Chapter

Displaced Persons in the “Human Rights Revolution”

Gerard Daniel Cohen

in In War's Wake

Published in print November 2011 | ISBN: 9780195399684
Published online January 2012 | e-ISBN: 9780199918423 | DOI: http://dx.doi.org/10.1093/acprof:oso/9780195399684.003.0005

Series: Oxford Studies in International History

Displaced Persons in the “Human Rights Revolution”

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The “last million” of European DPs left a strong imprint on human rights law. The enduring spectacle of refugees in occupied Germany placed the question of statelessness at the center of international attention. While the DP problem glaringly exposed the weakness of modern human rights, it also triggered the proclamation of a wide range of international protections and added enforceable substance to the otherwise non-binding “human rights revolution.” The 1951 Refugee Convention solidified in international law the postwar displaced persons experience in Europe.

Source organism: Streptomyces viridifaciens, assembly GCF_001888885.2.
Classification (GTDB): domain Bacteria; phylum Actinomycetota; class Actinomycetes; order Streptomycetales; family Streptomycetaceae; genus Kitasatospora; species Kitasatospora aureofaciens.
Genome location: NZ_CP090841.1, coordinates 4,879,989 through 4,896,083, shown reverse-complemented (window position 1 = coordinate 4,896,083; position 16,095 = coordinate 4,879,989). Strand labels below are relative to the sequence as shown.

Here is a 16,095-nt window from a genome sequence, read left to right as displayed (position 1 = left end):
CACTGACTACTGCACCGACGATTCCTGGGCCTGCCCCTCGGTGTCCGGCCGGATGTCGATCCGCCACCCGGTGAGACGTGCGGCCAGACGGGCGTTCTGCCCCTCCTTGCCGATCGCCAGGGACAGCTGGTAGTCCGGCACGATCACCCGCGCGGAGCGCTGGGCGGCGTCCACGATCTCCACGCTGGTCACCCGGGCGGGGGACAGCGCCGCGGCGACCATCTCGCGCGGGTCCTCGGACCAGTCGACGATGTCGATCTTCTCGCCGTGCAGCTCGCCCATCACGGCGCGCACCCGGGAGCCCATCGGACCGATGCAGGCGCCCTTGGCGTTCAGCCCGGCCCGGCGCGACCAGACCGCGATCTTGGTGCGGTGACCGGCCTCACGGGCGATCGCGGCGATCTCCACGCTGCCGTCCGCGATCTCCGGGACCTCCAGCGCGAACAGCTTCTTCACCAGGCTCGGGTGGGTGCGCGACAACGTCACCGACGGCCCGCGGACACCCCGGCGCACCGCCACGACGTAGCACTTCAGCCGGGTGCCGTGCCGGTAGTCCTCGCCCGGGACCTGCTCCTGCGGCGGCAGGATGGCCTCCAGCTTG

Keywords: Hannah Arendt; 1951 Geneva Convention; human rights; international law; refugee law; UN Declaration of human rights; René Cassin; International Refugee Organization

Chapter.  9093 words. 

Subjects: Modern History (1700 to 1945)

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